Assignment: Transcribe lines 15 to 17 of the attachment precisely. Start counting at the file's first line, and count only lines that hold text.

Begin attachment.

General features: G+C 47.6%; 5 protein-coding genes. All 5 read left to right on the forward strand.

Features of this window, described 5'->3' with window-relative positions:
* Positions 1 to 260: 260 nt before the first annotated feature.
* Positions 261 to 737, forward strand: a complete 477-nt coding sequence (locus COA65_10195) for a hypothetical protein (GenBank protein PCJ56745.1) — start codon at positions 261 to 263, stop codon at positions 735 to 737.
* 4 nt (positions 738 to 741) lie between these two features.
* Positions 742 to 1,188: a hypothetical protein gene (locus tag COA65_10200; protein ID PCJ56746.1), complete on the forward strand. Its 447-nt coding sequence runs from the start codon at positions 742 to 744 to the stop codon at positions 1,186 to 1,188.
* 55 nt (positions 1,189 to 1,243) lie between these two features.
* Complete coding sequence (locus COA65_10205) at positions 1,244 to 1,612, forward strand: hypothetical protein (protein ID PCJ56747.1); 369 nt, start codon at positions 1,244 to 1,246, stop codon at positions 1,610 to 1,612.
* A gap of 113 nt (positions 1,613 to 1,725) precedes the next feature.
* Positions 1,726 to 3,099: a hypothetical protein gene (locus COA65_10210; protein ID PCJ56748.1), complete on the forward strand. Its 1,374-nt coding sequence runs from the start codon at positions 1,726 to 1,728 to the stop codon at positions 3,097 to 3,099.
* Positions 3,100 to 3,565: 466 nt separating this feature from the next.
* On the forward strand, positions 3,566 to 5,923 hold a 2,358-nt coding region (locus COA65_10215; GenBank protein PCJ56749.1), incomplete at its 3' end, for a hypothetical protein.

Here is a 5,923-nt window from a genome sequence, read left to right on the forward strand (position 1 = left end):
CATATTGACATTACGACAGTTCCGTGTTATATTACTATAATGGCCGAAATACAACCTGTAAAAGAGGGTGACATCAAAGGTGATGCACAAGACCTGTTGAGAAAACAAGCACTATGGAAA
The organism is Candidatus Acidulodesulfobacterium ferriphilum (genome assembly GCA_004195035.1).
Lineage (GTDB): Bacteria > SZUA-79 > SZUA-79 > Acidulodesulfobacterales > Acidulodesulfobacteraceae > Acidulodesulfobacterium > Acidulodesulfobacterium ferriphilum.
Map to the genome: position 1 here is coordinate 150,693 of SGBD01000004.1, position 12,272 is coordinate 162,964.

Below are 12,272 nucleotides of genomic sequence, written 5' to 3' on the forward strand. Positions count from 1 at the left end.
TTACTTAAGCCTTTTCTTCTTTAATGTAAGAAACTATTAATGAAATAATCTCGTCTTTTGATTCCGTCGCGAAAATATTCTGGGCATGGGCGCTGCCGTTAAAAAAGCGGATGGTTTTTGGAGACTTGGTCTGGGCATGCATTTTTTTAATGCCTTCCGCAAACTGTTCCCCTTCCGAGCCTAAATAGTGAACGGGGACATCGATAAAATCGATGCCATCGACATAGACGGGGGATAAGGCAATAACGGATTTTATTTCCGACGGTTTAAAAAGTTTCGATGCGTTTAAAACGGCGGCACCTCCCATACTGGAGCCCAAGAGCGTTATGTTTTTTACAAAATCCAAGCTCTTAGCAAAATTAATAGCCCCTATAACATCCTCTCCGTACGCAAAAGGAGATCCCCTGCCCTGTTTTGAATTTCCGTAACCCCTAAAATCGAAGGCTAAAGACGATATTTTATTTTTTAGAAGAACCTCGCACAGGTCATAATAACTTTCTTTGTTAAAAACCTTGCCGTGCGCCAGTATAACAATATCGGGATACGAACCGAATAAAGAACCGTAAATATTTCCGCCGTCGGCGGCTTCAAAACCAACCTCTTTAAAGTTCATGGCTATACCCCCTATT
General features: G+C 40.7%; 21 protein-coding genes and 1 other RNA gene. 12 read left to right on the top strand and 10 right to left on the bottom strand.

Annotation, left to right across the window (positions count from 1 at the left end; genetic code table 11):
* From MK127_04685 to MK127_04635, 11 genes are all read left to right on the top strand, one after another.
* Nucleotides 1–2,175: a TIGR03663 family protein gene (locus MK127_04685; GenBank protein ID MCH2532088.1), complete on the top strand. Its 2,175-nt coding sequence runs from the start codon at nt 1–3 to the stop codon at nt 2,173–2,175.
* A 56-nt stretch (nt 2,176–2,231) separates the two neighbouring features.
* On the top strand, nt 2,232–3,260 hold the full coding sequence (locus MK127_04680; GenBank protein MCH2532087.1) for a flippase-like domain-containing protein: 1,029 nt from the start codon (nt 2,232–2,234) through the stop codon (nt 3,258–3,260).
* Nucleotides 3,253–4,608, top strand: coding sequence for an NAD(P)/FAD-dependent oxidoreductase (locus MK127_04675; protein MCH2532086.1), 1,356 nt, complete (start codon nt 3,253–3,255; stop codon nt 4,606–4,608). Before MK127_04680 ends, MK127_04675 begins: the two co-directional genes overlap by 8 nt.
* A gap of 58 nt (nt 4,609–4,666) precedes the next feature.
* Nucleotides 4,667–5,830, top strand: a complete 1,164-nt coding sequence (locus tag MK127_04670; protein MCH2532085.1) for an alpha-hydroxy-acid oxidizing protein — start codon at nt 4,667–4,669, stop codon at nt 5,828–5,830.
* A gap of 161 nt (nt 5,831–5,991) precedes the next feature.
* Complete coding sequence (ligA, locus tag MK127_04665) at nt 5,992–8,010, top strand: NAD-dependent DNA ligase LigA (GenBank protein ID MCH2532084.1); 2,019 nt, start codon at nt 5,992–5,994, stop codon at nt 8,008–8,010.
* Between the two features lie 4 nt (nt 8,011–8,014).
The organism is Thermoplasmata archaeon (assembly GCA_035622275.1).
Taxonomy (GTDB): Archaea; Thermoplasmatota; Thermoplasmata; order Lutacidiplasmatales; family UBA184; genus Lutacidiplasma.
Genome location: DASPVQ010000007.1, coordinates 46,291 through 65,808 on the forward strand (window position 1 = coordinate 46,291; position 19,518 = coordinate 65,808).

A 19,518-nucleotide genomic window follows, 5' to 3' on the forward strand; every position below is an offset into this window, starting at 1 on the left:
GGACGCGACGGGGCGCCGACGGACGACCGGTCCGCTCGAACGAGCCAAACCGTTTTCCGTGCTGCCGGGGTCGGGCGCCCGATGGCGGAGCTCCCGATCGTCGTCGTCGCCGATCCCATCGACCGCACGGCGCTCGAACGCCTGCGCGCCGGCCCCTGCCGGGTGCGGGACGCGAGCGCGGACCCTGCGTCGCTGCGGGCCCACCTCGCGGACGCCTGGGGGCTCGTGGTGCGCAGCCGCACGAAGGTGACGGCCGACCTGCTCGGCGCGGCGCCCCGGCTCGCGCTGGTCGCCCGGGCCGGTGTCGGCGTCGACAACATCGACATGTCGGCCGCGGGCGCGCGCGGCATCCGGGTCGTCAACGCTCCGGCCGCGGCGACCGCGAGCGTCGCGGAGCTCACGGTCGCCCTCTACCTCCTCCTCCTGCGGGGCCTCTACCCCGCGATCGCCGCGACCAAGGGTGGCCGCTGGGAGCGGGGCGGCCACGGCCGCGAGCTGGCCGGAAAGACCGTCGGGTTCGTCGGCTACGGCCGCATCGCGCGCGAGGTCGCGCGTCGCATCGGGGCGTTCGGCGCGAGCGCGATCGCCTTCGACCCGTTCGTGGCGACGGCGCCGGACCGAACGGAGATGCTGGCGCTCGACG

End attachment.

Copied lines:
The organism is Candidatus Acidulodesulfobacterium ferriphilum (genome assembly GCA_004195035.1).
Lineage (GTDB): Bacteria > SZUA-79 > SZUA-79 > Acidulodesulfobacterales > Acidulodesulfobacteraceae > Acidulodesulfobacterium > Acidulodesulfobacterium ferriphilum.
Map to the genome: position 1 here is coordinate 150,693 of SGBD01000004.1, position 12,272 is coordinate 162,964.